Entry in progress—B.P.
Wikipedia: Golden handcuffs
Golden handcuffs are a system of financial incentives designed to keep an employee from leaving the company. These can include employee stock options that will not vest for several years but are more often contractual obligations to give back lucrative bonuses or other compensation if the employee leaves for another company.
Golden handcuffs are a response by the companies in industries where it is common for highly compensated employees to frequently move from one firm to another, often before the company feels that it has earned a return on the investment in the employee.
Some US courts have held such plans to violate the Employee Retirement Income Security Act (ERISA) by failing to vest benefits.
. Serio v. Wachovia 2007 Lexis 63341 (D. N.J. 2007)
. Holzer v. Prudential 458 F. Supp. 2d 587 (N.D. Ill. 2006) 2006 Lexis 73049
. McKinsey v. Sentry 986 F. 2d 401 (10th Cir. 1993) 1993 Lexis 2865
. Holansky v. Prudential 2004 Lexis 1419 (N.D. Ill. 2004)
In television, if a host has signed the ‘golden handcuffs’ deal with the network, it means they cannot appear on any other rival channel. An example of this would be British television hosts Ant & Dec.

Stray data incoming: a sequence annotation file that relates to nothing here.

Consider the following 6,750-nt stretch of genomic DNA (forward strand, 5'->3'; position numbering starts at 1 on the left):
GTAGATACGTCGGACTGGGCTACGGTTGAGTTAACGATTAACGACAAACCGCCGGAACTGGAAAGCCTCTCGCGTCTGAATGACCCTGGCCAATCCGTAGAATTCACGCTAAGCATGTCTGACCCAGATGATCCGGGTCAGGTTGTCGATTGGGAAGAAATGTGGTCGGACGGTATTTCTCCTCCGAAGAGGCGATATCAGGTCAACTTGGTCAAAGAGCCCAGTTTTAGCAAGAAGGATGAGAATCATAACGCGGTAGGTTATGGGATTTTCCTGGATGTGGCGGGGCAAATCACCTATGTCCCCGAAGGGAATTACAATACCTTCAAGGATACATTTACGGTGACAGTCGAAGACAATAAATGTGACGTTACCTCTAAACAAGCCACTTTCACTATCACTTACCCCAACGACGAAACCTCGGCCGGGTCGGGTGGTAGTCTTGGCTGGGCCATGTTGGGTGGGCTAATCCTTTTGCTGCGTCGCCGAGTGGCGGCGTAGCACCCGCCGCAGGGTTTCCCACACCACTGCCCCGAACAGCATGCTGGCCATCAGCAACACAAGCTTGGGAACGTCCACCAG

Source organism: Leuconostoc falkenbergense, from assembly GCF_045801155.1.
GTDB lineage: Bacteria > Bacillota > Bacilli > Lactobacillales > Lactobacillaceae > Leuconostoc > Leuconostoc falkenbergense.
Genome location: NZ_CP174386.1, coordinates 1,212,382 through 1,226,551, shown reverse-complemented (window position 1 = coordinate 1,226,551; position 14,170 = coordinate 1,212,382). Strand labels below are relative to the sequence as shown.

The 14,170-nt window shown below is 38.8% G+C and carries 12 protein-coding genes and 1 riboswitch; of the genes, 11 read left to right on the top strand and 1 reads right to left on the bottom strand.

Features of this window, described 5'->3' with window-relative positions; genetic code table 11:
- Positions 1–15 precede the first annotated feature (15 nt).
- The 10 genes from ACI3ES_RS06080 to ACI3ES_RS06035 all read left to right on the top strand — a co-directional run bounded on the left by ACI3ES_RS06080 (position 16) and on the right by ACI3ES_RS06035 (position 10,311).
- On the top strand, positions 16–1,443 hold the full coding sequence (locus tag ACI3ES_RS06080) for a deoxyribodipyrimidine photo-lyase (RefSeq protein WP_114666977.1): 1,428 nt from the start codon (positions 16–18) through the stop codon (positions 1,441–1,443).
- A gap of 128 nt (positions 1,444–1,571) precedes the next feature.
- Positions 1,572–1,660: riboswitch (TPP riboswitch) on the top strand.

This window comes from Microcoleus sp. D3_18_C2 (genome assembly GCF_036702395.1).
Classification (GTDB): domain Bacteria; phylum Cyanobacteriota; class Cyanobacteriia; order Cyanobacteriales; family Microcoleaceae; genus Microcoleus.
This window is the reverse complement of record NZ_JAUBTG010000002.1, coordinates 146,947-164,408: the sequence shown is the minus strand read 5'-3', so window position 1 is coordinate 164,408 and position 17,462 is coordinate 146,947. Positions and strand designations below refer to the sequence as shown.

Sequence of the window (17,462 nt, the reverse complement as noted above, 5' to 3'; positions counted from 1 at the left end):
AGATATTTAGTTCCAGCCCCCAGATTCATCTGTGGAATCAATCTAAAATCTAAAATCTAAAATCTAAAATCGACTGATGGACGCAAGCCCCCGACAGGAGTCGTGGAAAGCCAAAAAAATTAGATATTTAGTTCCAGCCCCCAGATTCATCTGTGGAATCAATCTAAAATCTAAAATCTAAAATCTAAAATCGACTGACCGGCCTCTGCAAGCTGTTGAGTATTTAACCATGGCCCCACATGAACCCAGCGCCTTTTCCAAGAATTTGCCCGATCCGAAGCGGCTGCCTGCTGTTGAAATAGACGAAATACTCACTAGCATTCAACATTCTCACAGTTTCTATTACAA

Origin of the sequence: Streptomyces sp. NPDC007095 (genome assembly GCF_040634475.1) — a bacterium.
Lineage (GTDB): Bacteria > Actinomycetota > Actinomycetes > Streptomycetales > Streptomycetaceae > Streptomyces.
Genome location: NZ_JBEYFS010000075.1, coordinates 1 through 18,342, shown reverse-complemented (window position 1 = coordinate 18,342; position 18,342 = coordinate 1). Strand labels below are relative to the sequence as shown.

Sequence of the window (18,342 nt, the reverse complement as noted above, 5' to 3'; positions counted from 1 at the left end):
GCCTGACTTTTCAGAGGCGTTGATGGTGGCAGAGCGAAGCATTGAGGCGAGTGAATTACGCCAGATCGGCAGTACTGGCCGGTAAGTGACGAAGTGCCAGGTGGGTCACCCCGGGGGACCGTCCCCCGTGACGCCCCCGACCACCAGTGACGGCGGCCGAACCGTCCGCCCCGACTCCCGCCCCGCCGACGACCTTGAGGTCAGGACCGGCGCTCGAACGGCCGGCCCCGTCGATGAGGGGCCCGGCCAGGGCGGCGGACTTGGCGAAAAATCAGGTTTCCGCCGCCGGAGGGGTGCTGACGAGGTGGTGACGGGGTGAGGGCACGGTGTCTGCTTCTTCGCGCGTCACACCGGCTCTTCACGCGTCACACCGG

More broadly, the term can also refer to any kind of situation in which a generous salary is used to keep an important employee from looking for a more desirable but less certain position.
What Does Golden Handcuffs Mean?
An incentive given to existing employees in hopes that they will decide to stay with the company
Rewards and penalties designed to discourage key employees from leaving a company.
The Free Dictionary
pl.n. Slang (used with a sing. verb)
A lucrative incentive to an executive intended to discourage resignation or ensure long-term cooperation after departure.
(Oxford English Dictionary)
golden handcuffs n. orig. U.S. benefits provided by an employer, esp. a corporation, to make it difficult or unattractive for an employee to leave and work elsewhere.
1976 D. W. Moffat Econ. Dict. 130/2 *Golden handcuffs, benefits provided by employers in such a manner as to make it costly for employees to change jobs, thereby removing the competitive advantage an individual would otherwise have in selling his labor.
1982 Wall St. Jrnl. 9 Feb. 16/3 Getty Oil is trying to lock ‘golden handcuffs’ on explorationists by offering them four-year loans ‘up front’ equal to 80% of an employee’s salary.
1985 Times 4 Apr. 30/1 Managers‥have private health insurance, a better than average pension scheme, a car, and perhaps help with independent school fees from the company. These ‘golden handcuffs’ are a hangover from the days of labour shortages and income policies and higher tax rates.
New York City • Banking/Finance/Insurance • (0) Comments • Monday, February 21, 2011 • Permalink